Institutionalising ethnic representation: How effective is affirmative action in Nigeria?
Article first published online: 19 MAR 2009
Copyright © 2009 John Wiley & Sons, Ltd.
Journal of International Development
Special Issue: Diversity and Discord: Ethnicity, Horizontal Inequalities and Conflict in Ghana and Nigeria
Volume 21, Issue 4, pages 561–576, May 2009
How to Cite
Mustapha, A. R. (2009), Institutionalising ethnic representation: How effective is affirmative action in Nigeria?. J. Int. Dev., 21: 561–576. doi: 10.1002/jid.1573
- Issue published online: 2 APR 2009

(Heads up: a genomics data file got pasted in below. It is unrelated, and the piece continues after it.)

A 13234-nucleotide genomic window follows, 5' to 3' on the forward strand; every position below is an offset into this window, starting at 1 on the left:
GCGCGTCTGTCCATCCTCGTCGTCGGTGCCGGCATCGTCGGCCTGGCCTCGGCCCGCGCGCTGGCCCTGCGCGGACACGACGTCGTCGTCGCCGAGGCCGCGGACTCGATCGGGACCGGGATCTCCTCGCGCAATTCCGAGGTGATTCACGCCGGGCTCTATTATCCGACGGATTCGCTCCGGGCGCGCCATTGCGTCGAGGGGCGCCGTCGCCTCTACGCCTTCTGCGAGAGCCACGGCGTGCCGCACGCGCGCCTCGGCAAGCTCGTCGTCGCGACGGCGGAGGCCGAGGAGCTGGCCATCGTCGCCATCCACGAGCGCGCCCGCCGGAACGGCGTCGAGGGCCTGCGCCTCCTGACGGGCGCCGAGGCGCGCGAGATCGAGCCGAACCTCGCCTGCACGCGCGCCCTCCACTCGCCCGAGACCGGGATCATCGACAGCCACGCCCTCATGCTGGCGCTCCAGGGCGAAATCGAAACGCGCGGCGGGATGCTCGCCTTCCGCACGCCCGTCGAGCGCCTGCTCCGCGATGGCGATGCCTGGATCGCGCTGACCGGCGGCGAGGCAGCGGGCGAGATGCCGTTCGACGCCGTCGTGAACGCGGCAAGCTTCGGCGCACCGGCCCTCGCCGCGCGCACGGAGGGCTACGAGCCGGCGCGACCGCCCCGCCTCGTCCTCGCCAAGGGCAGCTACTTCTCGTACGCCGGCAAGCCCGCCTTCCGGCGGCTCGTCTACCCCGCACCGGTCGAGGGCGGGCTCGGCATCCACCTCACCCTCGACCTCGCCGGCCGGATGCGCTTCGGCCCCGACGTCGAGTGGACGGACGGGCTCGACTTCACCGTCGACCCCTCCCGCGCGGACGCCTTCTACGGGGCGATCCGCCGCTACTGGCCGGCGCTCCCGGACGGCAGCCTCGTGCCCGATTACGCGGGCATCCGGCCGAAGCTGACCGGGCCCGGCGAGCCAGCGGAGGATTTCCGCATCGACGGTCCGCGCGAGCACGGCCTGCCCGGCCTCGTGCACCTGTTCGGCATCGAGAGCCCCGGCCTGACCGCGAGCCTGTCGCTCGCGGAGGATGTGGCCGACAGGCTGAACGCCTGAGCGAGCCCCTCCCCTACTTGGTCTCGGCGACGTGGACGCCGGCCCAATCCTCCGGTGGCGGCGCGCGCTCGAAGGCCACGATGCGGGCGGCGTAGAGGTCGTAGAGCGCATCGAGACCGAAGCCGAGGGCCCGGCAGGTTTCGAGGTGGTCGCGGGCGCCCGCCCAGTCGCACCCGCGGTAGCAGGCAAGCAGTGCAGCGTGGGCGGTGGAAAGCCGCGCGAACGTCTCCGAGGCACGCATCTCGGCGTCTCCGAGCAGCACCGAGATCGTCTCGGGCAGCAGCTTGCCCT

- Article first published online: 19 MAR 2009
- horizontal inequalities;
- Nigerian ethnic relations;
- affirmative action;
- Federal Character Commission
To deal with the tensions created by ethnic diversity and inequalities, many African countries have instituted affirmative action programmes ranging from informal ethnic balancing to explicit quotas. This study examines the reasons for affirmative action in Nigeria and the effectiveness of the Federal Character Commission (FCC) that was set up to oversee the programme. It argues that the affirmative action is an important aspect of governance in divided societies. Furthermore, while the FCC has not succeeded in achieving its formal objectives, it has nevertheless encouraged the non-violent resolution of ethnic grievances. Copyright © 2009 John Wiley & Sons, Ltd.